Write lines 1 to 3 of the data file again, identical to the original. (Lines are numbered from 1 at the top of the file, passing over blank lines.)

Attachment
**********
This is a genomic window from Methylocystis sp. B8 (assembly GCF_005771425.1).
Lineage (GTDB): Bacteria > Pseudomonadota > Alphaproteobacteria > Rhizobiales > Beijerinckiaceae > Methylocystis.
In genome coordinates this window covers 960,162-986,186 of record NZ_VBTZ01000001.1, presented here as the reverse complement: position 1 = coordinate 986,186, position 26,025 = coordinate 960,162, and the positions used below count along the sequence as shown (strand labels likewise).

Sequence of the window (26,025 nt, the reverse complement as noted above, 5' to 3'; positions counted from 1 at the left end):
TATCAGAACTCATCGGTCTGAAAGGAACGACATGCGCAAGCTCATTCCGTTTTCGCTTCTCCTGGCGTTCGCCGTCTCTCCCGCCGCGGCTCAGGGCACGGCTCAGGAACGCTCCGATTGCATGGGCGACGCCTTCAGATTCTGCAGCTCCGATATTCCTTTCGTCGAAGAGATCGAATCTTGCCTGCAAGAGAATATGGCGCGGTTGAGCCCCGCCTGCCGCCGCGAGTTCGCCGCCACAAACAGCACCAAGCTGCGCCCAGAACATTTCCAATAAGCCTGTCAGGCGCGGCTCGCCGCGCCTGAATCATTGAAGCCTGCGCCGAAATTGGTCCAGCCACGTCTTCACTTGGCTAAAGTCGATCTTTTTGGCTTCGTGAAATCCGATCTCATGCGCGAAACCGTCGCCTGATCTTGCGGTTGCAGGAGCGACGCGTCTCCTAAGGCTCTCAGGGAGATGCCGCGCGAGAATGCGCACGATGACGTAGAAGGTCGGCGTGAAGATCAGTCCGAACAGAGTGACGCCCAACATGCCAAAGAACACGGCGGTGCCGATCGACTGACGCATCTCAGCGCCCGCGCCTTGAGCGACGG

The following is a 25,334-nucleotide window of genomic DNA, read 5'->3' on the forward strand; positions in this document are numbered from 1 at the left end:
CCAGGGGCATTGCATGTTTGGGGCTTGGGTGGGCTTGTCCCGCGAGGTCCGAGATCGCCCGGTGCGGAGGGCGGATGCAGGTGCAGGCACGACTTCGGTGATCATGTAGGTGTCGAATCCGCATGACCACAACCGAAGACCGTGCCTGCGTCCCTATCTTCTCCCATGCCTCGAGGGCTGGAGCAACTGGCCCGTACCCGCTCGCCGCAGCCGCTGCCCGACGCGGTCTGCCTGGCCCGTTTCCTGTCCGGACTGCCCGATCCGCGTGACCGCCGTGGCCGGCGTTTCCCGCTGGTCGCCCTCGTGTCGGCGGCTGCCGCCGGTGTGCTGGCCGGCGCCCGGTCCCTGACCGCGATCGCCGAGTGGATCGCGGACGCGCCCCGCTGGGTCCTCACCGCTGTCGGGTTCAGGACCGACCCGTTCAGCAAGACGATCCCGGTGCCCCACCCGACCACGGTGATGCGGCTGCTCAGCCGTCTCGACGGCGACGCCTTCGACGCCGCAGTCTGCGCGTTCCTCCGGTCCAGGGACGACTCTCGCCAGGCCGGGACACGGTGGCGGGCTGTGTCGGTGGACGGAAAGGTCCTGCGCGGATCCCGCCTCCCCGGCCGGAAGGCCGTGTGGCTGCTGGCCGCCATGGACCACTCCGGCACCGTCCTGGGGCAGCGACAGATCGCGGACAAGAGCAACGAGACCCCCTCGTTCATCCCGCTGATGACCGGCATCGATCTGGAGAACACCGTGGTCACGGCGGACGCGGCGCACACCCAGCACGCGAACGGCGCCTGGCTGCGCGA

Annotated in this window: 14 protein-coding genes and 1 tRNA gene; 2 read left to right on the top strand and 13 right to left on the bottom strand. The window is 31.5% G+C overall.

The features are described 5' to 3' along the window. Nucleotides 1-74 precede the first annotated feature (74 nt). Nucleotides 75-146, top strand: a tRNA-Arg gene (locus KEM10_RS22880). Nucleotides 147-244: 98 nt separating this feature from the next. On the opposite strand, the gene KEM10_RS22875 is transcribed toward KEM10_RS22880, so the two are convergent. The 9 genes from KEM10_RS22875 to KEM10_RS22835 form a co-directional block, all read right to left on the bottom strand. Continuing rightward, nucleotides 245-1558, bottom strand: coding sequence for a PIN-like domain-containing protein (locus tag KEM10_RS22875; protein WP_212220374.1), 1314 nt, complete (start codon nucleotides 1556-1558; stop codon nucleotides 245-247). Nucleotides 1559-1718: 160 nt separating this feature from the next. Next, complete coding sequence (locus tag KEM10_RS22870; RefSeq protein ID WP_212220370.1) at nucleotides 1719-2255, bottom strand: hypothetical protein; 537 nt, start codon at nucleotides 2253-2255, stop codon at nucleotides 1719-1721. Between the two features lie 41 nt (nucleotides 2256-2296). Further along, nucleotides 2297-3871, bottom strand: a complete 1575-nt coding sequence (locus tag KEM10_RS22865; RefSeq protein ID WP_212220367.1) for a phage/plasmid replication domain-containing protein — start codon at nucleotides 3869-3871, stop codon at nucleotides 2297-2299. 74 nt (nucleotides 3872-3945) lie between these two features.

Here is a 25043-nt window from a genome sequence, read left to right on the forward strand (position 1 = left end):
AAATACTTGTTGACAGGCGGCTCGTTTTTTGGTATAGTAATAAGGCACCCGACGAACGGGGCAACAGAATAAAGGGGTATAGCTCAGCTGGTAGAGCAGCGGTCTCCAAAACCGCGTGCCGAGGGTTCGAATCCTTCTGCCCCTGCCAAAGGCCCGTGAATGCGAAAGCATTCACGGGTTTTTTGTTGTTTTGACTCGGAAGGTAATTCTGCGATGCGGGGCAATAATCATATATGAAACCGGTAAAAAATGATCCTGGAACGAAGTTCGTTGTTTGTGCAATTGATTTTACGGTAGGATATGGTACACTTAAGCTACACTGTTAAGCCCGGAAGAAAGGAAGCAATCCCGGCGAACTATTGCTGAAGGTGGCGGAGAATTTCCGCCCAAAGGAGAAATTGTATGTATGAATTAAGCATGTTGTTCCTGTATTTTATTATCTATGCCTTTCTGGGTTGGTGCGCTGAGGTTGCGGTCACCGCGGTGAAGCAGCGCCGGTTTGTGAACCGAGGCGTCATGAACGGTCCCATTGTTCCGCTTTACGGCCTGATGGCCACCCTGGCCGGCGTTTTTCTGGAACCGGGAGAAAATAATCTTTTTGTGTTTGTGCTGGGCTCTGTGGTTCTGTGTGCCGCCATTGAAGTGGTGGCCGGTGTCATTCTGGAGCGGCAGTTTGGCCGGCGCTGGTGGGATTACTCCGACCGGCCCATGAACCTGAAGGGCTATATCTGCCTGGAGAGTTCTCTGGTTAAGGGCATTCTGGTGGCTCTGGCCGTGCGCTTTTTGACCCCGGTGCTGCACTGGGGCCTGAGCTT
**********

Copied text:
This is a genomic window from Methylocystis sp. B8 (assembly GCF_005771425.1).
Lineage (GTDB): Bacteria > Pseudomonadota > Alphaproteobacteria > Rhizobiales > Beijerinckiaceae > Methylocystis.
In genome coordinates this window covers 960,162-986,186 of record NZ_VBTZ01000001.1, presented here as the reverse complement: position 1 = coordinate 986,186, position 26,025 = coordinate 960,162, and the positions used below count along the sequence as shown (strand labels likewise).